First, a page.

Each year when Texas schools let out, an influx of teen motorists take to the state’s roadways. Teens lack the behind-the-wheel experience that older motorists have, and many of them also engage in risky driving behaviors that endanger not only themselves but everyone else on the road. Because teen drivers are such a significant threat to public safety, many refer to the period between Memorial Day and Labor Day, when so many of them are driving, as summer’s “100 Deadliest Days.”
Per KWTX, almost 3,500 people have died in teen driver-involved crashes during 100 Deadliest Day stretches over the past five years. Many fatal crashes involving teen drivers share similar characteristics in common, some of which are as follows.
When teen drivers have other teenagers along for the ride, the presence of those teens increases the odds of a fatal crash. Teen drivers with teen passengers are 2.5 times as likely as those without teen passengers to engage in dangerous driving behaviors. Also, the more teenage passengers a teen driver has in the car, the more likely the driver is to take unnecessary risks.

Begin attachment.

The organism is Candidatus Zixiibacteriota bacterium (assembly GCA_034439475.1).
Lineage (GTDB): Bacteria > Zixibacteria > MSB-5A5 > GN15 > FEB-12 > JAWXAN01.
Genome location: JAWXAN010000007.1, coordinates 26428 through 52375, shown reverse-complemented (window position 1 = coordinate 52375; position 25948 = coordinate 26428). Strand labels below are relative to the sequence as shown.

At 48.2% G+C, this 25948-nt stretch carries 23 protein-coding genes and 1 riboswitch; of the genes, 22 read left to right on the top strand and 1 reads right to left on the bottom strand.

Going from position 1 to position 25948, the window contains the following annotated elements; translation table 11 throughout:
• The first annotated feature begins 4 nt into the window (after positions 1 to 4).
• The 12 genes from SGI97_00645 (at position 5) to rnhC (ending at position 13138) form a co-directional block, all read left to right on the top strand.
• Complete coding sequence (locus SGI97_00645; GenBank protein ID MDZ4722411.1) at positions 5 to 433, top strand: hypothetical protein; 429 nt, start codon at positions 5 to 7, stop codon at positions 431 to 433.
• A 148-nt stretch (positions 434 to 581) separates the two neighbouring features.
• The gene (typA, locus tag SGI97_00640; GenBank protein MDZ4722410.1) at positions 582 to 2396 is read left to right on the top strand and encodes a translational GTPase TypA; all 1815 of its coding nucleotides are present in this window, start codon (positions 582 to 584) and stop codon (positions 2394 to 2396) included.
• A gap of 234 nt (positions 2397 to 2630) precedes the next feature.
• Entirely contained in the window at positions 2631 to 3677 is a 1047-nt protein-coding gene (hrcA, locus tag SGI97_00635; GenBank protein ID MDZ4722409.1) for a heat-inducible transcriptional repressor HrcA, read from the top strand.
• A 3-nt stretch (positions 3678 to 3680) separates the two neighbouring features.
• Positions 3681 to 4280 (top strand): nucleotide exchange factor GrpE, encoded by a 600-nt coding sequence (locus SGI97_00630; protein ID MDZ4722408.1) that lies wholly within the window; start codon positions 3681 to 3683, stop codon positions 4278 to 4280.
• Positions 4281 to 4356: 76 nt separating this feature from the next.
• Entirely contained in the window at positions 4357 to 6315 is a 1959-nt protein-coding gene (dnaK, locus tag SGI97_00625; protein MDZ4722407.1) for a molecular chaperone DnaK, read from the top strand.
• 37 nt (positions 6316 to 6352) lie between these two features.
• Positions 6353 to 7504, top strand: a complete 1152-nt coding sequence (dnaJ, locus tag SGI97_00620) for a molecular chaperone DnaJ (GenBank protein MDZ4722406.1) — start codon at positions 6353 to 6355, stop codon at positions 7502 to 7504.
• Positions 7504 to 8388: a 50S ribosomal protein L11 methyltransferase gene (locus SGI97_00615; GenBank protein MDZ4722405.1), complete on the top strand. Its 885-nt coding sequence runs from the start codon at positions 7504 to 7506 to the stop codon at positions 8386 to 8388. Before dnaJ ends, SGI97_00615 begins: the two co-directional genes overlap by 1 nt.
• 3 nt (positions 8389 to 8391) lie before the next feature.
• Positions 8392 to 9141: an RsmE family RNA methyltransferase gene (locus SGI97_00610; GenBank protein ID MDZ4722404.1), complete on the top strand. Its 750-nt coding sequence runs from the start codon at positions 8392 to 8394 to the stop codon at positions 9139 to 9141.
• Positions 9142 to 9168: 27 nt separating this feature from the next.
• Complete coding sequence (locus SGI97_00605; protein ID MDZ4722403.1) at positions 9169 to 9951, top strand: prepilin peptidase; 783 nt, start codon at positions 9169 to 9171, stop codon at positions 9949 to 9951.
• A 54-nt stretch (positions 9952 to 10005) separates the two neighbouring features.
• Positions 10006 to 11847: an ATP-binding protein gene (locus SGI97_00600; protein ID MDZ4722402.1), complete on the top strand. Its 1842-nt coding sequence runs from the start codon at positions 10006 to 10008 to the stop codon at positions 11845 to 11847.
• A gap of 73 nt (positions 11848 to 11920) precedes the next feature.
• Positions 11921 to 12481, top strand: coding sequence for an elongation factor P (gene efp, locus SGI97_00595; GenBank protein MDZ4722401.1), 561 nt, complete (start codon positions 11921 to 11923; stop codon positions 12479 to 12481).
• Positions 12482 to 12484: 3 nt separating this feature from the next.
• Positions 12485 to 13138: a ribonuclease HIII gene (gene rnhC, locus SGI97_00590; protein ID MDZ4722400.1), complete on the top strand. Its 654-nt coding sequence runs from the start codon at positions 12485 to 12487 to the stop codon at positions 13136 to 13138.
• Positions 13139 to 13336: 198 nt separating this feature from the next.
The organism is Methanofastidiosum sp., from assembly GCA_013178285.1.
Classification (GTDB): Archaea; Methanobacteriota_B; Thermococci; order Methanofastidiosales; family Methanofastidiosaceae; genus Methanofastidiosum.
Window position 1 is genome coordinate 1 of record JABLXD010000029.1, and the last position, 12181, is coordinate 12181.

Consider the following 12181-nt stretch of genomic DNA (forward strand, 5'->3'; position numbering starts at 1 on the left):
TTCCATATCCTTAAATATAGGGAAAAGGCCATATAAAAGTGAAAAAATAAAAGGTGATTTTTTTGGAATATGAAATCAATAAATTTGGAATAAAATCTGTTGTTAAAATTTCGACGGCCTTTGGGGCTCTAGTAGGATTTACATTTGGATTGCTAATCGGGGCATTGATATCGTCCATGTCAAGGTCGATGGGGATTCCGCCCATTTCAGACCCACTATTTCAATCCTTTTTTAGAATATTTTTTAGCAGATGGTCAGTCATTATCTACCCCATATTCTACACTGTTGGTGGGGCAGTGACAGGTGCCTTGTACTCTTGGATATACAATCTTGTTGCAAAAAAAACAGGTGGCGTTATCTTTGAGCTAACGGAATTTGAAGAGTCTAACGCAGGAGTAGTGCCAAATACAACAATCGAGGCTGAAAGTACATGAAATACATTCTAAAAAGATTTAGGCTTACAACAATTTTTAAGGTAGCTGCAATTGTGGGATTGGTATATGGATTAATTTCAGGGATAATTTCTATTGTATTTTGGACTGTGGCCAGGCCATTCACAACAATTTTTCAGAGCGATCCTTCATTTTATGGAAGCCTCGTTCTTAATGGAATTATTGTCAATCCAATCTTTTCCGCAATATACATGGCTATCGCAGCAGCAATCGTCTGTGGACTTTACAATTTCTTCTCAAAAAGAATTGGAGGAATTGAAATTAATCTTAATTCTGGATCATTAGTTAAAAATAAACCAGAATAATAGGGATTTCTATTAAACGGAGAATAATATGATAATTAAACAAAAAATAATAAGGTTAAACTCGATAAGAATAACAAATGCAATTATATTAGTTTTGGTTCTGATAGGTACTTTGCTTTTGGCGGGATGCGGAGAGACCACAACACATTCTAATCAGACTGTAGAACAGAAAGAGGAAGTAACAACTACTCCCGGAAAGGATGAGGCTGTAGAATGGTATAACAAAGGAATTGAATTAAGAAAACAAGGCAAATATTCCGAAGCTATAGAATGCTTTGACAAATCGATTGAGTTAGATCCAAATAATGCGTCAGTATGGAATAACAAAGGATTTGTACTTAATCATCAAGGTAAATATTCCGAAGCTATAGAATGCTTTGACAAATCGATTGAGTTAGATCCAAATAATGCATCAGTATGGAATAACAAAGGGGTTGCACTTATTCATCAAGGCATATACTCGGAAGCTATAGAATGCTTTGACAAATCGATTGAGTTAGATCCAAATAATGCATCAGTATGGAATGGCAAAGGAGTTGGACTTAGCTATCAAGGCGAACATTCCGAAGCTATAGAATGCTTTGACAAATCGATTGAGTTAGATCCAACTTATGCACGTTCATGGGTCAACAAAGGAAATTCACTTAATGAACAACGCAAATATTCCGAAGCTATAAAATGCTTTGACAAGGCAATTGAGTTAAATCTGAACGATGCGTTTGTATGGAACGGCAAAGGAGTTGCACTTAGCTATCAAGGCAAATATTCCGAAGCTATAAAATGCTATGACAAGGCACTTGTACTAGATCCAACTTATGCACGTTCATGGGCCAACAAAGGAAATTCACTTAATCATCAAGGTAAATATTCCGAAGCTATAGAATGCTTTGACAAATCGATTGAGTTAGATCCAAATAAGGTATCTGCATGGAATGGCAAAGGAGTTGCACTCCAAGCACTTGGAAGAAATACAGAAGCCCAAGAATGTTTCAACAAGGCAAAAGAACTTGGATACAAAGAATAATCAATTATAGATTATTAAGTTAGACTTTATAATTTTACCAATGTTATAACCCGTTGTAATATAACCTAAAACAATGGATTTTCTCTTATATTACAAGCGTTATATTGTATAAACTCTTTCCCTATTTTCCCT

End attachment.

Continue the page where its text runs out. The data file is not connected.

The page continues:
Many summertime car wrecks involving teen motorists also involve alcohol or drug use. In 2016, one in five fatal crashes involving teenage motorists also involved alcohol.
Cellphone use is another frequent factor in fatal and nonfatal crashes involving teens. Research shows that teen drivers are six times more likely to crash when using a cell phone and 23 times more likely to crash when texting and driving.
Parents of teen drivers may be able to help reduce crash statistics by limiting when their children may drive and who they may have in their cars.